If I told someone to buy a stock and it tanked a lot, I can probably tell them why it went down and what I think will happen going forward.  There might have been some permanent impairment of intrinsic value; nothing is totally safe.  But I would still be able to tell them what that stock would be worth over time.   I can explain it in detail.

When we make mistakes in the market, it's usually one of two things;  we mis-evaluate the business, or we pay the wrong price.

Even with bonds, if interest rates rose and bonds tanked, I will be able to tell people what the bonds are worth.  I can't predict interest rates, but I can give a reasonable range of where I think rates should be and what the bonds would be valued at.

But can anyone do this with the Bitcoin?  I doubt it.

I know this is just a long way of saying that some things just don't have an intrinsic value to measure a price against.  But when you put it this way, that you can't explain these extreme fluctuations, you have to wonder about the wisdom of investing any meaningful amount in them.

Margin of Safety
And then this leads me to the interesting old concept about the margin of safety.  Check out this excerpt from Benjamin's Graham's classic book.  It really nails it.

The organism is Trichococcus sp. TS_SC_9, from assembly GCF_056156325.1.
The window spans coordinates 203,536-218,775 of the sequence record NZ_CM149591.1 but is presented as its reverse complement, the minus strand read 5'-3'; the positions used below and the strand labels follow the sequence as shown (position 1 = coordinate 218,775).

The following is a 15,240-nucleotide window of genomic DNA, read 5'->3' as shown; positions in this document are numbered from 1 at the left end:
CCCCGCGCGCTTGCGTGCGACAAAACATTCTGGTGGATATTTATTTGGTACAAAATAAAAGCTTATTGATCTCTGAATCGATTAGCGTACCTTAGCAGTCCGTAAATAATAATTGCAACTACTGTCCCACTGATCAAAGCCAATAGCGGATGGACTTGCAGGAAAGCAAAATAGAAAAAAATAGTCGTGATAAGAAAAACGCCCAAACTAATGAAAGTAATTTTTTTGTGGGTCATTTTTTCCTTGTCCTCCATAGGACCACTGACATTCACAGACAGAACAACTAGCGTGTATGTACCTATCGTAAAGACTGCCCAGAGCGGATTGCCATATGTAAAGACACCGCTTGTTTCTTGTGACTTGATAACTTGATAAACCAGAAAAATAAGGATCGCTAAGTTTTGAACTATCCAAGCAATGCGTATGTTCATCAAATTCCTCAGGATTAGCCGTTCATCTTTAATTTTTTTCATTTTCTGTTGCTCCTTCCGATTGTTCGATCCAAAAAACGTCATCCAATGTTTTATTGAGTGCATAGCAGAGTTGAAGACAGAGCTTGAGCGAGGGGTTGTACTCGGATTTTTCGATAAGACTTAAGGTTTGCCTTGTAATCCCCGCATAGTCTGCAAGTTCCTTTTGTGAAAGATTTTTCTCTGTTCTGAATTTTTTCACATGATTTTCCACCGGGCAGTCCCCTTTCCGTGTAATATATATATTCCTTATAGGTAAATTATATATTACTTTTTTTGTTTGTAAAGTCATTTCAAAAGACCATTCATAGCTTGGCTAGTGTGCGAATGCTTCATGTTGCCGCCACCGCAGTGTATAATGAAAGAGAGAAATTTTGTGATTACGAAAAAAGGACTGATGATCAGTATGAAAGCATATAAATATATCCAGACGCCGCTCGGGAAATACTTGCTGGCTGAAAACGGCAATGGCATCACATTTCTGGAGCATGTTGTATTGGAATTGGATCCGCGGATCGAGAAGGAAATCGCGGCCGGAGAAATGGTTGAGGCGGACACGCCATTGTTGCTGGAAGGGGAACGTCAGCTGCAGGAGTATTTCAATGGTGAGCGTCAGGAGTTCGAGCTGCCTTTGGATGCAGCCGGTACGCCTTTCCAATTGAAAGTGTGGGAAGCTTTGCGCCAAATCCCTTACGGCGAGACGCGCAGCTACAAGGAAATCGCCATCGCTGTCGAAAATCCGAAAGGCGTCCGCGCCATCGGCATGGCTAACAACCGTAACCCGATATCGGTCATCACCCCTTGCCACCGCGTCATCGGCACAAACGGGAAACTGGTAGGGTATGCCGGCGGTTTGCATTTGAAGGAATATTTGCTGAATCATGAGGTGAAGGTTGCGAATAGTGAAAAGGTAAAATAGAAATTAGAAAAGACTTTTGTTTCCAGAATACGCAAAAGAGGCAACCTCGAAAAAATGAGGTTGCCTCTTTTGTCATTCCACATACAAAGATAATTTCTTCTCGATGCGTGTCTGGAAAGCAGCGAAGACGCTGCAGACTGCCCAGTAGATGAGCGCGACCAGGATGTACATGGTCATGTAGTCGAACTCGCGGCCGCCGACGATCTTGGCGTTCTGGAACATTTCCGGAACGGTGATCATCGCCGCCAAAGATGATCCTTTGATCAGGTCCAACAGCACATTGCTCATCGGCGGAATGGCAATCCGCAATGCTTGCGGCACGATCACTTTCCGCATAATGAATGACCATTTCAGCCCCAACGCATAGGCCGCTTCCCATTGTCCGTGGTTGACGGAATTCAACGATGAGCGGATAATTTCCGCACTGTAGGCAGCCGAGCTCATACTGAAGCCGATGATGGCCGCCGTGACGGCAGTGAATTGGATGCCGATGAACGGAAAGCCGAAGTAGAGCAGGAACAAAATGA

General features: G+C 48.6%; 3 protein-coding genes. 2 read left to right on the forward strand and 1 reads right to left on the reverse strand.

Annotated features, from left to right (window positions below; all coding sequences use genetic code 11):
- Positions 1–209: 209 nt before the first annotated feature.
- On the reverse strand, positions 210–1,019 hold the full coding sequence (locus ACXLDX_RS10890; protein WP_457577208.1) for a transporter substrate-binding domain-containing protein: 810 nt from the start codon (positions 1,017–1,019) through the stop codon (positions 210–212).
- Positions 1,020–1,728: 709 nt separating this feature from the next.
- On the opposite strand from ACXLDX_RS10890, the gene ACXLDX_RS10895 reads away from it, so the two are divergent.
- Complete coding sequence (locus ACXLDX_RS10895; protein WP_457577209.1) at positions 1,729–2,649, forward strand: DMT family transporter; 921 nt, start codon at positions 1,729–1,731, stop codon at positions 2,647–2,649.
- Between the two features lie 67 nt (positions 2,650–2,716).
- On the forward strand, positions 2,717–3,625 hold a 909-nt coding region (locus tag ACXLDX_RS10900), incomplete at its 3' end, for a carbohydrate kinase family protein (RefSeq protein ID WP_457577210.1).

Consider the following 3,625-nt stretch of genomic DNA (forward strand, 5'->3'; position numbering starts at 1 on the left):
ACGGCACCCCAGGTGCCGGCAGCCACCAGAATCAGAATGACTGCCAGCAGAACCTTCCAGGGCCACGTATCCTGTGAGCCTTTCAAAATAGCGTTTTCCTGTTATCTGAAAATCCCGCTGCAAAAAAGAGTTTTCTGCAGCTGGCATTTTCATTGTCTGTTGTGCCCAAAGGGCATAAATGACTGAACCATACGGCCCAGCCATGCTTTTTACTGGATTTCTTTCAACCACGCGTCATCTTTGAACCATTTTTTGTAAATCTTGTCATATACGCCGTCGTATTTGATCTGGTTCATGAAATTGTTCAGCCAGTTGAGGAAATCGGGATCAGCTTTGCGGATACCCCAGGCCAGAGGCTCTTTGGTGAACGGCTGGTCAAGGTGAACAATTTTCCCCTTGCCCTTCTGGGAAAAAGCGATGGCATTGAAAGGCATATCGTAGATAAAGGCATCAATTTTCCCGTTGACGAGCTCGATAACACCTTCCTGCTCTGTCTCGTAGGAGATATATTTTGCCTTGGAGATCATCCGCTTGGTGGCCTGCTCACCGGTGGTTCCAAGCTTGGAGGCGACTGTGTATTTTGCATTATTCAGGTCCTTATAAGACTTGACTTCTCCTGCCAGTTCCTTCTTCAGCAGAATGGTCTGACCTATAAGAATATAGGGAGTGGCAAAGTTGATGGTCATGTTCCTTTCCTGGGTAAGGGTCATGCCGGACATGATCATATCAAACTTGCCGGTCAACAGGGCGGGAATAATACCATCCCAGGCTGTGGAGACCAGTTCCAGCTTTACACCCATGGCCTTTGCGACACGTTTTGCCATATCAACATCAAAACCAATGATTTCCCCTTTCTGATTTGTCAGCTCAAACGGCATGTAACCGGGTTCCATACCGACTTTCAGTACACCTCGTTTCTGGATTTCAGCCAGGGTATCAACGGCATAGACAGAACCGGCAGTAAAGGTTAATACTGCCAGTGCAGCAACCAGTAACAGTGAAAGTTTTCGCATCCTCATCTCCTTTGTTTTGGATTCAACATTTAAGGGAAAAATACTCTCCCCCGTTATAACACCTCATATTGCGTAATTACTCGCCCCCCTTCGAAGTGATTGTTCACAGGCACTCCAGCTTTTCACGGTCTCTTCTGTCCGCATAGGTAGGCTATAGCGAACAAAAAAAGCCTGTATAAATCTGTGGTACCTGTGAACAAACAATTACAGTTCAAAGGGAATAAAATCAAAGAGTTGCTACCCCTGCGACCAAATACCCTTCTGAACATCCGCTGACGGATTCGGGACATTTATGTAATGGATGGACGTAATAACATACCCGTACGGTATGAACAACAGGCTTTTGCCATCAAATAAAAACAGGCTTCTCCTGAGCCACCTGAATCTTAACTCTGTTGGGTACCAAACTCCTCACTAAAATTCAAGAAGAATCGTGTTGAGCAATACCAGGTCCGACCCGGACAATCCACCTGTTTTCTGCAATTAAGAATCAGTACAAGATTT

From Security Analysis: The Classic 1951 Edition, page 656:

Disadvantages of Market Analysis as Compared with Security Analysis   

   We return in consequence to our earlier conclusion that market analysis is an art for which special talent is needed in order to pursue it successfully.  Security analysis is also an art;  and it, too, will not yield satisfactory results unless the analyst has ability as well as knowledge.  We think, however, that security analysis has several advantages over market analysis, which are likely to make the former a more successful field of activity for those with training and intelligence.  In security analysis the prime stress is laid upon protection against untoward events.  We obtain this protection by insisting upon margins of safety, or values well in excess of the price paid.  The underlying idea is that even if the security turns out to be less than it appeared, the commitment might still prove a satisfactory one.  In market analysis there are no margins of safety;  you are either right or wrong, and if you are wrong, you lose money. 

   The cardinal rule of the market analyst that losses should be cut short and profits safeguarded (by selling when a decline commences) leads in the direction of active trading.  This means in turn that the cost of buying and selling becomes a heavily adverse factor in aggregate results.  Operations based on security analysis are ordinarily of the investment type and do not involve active trading.